In Bossypants, Tina Fey also manages to leverage vulnerable confessions to share insights into the world and culture.  From her high school friendships with gay men to her job interview at the YMCA to her Sarah Palin SNL sketches right up to her tension with career and motherhood ... Tina Fey shares what she's learned without skipping over the messy stories that helped her learn.  Memoirs are, by necessity, self-centered, but Bossypants manages to avoid being self-serving.  And doesn't a display of humble vulnerability help you trust an author, a leader?

Lastly, Tina Fey writes in her own voice and cleanly.  This is phenomenally difficult to do.  It takes a lot of talent to write in your voice, but not write like you talk.  We do all sorts of things when we talk that don't lead to fun reading.  Bossypants avoided all of the pitfalls and made for a fast, fun read.

Good for a beach read.  Good for a book group.  Great for a Saturday afternoon.

Book Review: Muy Macho

What does it mean to be a Latino man?

Machismo as a concept proves difficult to pin down.  Stereotypes and generalizations muddy the water.  Angry, silent, violent, passive, aggressive, unpredictable, passionate, virile, tough, domineering, swagger, hyper-masculine.  You may find these qualities in Latino men.  You may find these qualities in men of any ethnicity, from any background.

Ray Gonzalez gathered 16 essays reflecting on Latino masculinity and published them in Muy Macho.  You'll find the essays filled with honesty, powerful images, and tough stories.  The men talk about their childhood, their mistakes, how they've tried to come to grips with machismo and the men's movement.

Some things I loved in Muy Macho

In these essays, Latino masculinity was imaged and described in terms of personal history and relationship.  Latino men are what they are in community, in familia.  And the community deeply impacts the way machismo gets expressed. 

This way of talking about masculinity contrasts with Anglo authors whose reflections on masculinity echo throughout the evangelical landscape (Bly and Eldredge and, to a lesser degree Miller).  The Latino essayists don't reach back through ancient history or abstract definitions or even pay much attention to big sociological trends.  Their focus is more narrow, more personal, reflecting the communal values of our culture.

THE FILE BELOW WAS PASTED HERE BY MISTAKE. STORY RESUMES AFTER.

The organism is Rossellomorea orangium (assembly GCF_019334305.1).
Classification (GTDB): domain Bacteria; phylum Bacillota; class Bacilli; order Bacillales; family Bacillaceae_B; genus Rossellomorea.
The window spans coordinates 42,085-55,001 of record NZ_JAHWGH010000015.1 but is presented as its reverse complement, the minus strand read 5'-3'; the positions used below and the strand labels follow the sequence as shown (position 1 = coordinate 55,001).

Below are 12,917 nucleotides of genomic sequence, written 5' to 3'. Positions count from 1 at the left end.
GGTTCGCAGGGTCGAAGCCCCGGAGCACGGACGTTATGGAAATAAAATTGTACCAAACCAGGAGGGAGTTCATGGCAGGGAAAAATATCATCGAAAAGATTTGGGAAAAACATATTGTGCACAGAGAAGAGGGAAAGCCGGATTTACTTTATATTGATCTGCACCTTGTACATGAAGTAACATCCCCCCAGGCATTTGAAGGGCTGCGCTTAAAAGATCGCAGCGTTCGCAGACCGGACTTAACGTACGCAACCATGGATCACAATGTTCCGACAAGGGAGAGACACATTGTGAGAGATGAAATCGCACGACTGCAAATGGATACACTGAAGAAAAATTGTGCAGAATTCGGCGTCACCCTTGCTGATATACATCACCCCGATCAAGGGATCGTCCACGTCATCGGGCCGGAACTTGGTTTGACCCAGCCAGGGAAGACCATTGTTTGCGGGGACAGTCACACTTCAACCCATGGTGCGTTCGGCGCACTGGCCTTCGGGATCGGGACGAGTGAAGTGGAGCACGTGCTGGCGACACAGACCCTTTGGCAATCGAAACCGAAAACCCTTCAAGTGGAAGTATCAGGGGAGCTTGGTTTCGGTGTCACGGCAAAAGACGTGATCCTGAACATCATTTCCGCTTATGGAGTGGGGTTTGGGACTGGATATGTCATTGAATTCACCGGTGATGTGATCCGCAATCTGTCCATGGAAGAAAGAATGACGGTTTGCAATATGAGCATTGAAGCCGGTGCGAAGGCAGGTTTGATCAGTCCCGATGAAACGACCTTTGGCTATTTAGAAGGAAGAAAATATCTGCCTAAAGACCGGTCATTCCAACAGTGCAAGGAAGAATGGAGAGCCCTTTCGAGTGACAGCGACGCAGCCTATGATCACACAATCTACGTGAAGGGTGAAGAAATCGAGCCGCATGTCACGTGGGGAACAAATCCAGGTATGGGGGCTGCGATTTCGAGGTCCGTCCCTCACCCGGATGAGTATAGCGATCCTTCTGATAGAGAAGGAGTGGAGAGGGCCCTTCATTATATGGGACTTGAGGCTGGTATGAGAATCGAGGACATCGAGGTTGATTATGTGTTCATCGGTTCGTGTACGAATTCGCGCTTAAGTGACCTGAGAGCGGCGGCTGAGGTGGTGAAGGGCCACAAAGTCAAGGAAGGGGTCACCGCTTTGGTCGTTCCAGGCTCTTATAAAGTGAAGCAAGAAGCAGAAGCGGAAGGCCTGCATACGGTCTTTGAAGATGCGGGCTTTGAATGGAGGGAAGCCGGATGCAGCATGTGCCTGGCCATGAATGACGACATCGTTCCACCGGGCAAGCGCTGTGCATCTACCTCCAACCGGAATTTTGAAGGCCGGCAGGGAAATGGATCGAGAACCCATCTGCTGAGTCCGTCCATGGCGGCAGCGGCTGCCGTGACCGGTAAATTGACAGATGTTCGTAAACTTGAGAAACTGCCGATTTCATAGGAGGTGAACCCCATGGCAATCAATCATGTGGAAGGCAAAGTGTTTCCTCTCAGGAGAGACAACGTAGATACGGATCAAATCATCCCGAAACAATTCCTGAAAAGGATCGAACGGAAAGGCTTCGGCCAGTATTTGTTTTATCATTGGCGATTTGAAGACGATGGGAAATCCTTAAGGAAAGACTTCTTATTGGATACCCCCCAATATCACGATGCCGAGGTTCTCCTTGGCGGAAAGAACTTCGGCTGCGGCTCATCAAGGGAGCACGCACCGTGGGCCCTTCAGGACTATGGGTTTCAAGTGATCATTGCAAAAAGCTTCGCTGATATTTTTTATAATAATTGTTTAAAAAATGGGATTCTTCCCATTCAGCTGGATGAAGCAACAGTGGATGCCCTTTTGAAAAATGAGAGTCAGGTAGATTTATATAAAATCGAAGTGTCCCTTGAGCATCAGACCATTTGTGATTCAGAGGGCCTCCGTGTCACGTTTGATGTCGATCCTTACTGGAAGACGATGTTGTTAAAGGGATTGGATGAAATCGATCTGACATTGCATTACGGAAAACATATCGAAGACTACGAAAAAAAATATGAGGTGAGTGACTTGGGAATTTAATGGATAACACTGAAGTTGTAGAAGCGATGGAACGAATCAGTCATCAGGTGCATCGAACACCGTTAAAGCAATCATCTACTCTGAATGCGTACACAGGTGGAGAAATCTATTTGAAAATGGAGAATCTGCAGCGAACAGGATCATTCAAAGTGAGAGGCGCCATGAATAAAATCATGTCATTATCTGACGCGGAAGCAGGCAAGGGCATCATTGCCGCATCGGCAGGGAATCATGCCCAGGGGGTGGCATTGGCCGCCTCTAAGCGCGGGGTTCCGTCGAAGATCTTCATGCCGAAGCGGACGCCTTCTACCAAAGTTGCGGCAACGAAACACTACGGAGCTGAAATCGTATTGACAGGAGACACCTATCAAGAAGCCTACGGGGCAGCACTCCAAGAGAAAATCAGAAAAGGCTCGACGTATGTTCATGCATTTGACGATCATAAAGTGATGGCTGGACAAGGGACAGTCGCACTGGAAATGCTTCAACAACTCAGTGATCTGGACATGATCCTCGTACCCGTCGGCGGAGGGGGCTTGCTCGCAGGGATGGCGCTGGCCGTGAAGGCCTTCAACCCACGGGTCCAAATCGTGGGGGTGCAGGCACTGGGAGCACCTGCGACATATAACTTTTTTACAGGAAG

Most of the struggles and fears these men wrote about had to do with relationships.  More narrowly, they focused on fatherhood.  Their fathers.  Their sons.  Martin Espada's essay "The Puerto Rican Dummy and the Merciful Son" especially captured this focus, memories of watching his father, awareness of his son watching him.

I also found fascinating the essayists' insights into displacement and its influence on Latino men.  Isolation, exile, a desire to fit in, a refusal to assimilate ... these themes weave throughout the essays, a bass line holding the song together.  Omar Castaneda's "Guatemalan Macho Oratory" highlights the dissonance between macho speech and Anglo speech.  Jack Lopez' "Of Cholos and Surfers" tells a second-generation story of cultural conflict.  Ricardo Pau-Llosa's "Romancing the Exiliado" captures the relational dysfunction (and opportunities) created by displacement.  Any of these essays would justify the price of the book.

Some things in Muy Macho I wish were different

This essay collection was phenomenally well written, but trended toward the literary.  Some of the essays were almost incomprehensible.  Some were disturbing without apparent purpose.  Some voices were missing.

Perhaps a project like this wouldn't work if it incorporated younger voices or 3rd generation voices or non-literary voices.  They essays were eye-opening, but I wonder how deeply they reflect my family, how accurately they capture the real world.  Contrasted to Pearl Fuyo Gaskins' What are You? (my favorite book on bi-racial identity) and her interview / echo approach, Muy Macho felt a little one note.  A guitar has a lot of diversity (6 strings), but it's not a symphony.  I'd love to see Muy Macho expanded, updated.

Additionally, I wish the book had more of a timeless quality about it.  Written in the midst of the now defunct men's movement, a lot of the conversation in the book sounds dated, moldy.  None of us beat drums shirtless in the woods to find our masculinity ... at least ... not anymore.  But this quirk can easily be forgiven.